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Thursday, March 4, 2021

After the Super Bowl, get ready for the political Super Bowl – Coats vs. Bayh

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In 1998, then Indiana Senator Dan Coats dropped out from running for re-election, citing the constant fundraising senators had to do.

His decision opened a clear path for then former Governor Evan Bayh, Indiana Democrats’ shining star, to recapture the seat once held by his father, Birch.

Now, 12 years later, after spending eight years as a high-priced, powerful Washington lobbyist and four years as United States Ambassador to Germany, Dan Coats is back to challenge the man he dodged.

Two weeks ago, a Rasmussen poll suggested that Senator Evan Bayh was extremely vulnerable, not just against a couple of the somewhat unknown Republicans running against him, but Bayh was running even with major GOP figures Congressman Mike Pence, Governor Mitch Daniels and former Congressman John Hostettler.

Pence thought about it and decided against running against Bayh.

Dan Coats seemingly didn’t after supposedly being approached by powerful forces in the Washington Republican hierarchy.

After rumors blazed through political Web sites and blogs of national political writers, Coats issued a vague statement last week saying, “I have authorized my supporters to begin gathering signatures as I test the waters for a potential challenge to Evan Bayh in 2010. Over the next few weeks, I will be talking to Hoosiers from all walks of life, and I will make a formal announcement regarding my intentions in the near future.”

The Democratic National Committee and the Democratic Senatorial Campaign Committee, after ignoring Bayh’s announced opponents, launched salvoes of e-mail attacks against Coats, calling him a carpetbagger and a Washington insider in bed with Bank of America (one those hated Big Banks) and Citgo (owned by Venezuelan President Hugo Chavez).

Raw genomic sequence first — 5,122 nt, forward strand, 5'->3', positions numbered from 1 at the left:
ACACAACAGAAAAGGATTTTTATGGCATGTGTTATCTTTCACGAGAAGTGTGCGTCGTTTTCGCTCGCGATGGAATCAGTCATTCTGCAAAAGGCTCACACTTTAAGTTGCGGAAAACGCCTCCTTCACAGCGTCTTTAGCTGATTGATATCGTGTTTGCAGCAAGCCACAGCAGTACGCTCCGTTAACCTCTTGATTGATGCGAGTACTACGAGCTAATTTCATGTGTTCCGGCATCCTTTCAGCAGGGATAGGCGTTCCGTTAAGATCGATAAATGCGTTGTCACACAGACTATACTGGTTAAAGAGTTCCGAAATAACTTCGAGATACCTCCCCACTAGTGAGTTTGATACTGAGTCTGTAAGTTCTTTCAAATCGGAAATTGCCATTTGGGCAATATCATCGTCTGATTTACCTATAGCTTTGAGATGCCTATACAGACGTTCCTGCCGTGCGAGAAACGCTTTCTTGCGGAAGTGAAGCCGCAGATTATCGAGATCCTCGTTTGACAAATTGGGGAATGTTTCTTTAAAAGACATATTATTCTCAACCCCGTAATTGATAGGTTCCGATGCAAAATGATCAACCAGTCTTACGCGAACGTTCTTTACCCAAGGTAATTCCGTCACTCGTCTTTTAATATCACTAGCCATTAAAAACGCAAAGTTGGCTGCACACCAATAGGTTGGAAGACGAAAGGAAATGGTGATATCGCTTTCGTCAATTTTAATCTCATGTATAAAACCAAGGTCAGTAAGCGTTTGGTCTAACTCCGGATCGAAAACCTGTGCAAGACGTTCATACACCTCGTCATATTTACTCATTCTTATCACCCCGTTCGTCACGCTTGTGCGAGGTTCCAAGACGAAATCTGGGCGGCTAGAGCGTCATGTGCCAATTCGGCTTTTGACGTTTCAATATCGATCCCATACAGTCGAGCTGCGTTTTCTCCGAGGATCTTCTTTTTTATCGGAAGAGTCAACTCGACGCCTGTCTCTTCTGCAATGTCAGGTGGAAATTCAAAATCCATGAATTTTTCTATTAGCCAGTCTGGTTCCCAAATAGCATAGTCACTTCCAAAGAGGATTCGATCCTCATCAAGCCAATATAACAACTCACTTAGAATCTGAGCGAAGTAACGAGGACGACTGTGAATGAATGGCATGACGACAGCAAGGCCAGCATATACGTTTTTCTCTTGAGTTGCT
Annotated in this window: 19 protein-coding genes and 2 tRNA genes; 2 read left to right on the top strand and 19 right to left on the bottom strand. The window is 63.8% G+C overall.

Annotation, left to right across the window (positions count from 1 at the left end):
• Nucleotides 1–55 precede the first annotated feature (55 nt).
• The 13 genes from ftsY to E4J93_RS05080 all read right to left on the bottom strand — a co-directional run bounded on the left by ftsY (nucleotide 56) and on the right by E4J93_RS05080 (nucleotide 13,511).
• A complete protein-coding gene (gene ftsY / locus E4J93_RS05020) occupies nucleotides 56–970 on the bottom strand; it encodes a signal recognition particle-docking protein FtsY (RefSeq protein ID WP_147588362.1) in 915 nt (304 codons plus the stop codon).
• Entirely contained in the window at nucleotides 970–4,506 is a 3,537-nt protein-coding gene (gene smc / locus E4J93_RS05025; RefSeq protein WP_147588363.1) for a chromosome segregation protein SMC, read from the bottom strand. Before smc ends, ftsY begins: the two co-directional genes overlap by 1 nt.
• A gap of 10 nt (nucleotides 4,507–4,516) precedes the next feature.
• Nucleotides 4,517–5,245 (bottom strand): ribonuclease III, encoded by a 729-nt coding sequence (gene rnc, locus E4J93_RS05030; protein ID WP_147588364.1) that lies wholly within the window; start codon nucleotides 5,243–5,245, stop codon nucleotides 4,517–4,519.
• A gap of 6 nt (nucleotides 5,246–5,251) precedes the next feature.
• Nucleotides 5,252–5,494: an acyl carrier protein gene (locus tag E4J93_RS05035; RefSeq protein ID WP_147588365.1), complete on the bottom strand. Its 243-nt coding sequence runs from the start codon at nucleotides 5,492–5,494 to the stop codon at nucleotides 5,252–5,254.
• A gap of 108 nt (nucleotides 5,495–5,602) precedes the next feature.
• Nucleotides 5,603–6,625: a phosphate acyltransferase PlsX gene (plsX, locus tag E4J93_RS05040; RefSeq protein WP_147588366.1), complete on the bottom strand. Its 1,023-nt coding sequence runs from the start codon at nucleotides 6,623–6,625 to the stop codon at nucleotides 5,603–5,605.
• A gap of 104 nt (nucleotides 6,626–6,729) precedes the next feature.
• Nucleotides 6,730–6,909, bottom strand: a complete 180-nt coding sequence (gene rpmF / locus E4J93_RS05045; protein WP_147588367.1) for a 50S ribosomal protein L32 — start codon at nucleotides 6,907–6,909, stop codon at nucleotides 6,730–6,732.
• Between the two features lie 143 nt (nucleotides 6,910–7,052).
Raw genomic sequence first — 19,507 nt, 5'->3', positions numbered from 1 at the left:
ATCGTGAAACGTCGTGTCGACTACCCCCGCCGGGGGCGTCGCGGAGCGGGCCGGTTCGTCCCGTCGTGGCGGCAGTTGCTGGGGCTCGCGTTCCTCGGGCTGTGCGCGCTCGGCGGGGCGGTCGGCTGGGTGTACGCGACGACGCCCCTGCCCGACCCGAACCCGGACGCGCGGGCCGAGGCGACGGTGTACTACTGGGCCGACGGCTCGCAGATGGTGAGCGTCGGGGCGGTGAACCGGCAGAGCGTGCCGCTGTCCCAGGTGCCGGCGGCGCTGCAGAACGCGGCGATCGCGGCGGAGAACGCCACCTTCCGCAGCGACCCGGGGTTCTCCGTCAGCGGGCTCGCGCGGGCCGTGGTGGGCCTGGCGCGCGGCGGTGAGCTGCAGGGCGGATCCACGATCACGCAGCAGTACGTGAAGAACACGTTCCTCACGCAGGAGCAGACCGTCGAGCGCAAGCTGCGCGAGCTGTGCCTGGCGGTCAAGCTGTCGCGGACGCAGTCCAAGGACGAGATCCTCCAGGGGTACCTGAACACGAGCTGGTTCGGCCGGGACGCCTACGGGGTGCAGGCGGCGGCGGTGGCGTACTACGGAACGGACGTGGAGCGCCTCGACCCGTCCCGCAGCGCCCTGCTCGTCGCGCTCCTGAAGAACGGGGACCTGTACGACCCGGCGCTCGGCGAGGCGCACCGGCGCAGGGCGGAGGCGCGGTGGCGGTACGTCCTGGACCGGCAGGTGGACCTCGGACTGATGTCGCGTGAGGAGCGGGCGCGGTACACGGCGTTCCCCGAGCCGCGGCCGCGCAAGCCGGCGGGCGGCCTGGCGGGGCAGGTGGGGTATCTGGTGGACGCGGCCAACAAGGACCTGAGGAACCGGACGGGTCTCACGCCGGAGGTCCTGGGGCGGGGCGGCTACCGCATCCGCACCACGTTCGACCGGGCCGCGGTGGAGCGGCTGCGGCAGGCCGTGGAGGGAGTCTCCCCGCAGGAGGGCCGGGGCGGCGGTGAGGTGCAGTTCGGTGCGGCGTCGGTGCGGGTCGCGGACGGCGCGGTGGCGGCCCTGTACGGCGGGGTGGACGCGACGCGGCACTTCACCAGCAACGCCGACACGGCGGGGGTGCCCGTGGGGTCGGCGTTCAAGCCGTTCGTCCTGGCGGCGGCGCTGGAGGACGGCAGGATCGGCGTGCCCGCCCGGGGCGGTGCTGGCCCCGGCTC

Since leaving the Indiana Senate seat, Coats has been a resident of Virginia, voting there since 1999, including 2008 and 2009. Though he’s visited Indiana many times in the past 12 years, Coats has been virtually silent on the issues affecting Hoosiers.

But, if Coats gets into the race, it potentially gives Bayh the strongest Republican opponent since he faced John Mutz in 1988 for governor.

Coats’ statement was somewhat disingenuous. He says he’s authorized people to get the signatures of 500 registered voters in each of Indiana’s nine Congressional districts to get his name on the ballot. But that must be done by next Friday, Feb. 19. It’s doable, but tough.

Meanwhile, Bayh apparently has had trouble getting his signatures, especially here in Marion County, and especially among African Americans. I’ve talked with numerous Black party insiders who’ve told of troubles getting Blacks to sign Bayh’s petitions.

While Bayh may be popular among Hoosier independents and some Hoosier conservatives, Bayh’s support among key segments of the Democratic Party’s base -liberals – and Blacks is a mile wide and an inch deep.

And Bayh’s invisibility in the state’s largest Black community doesn’t help.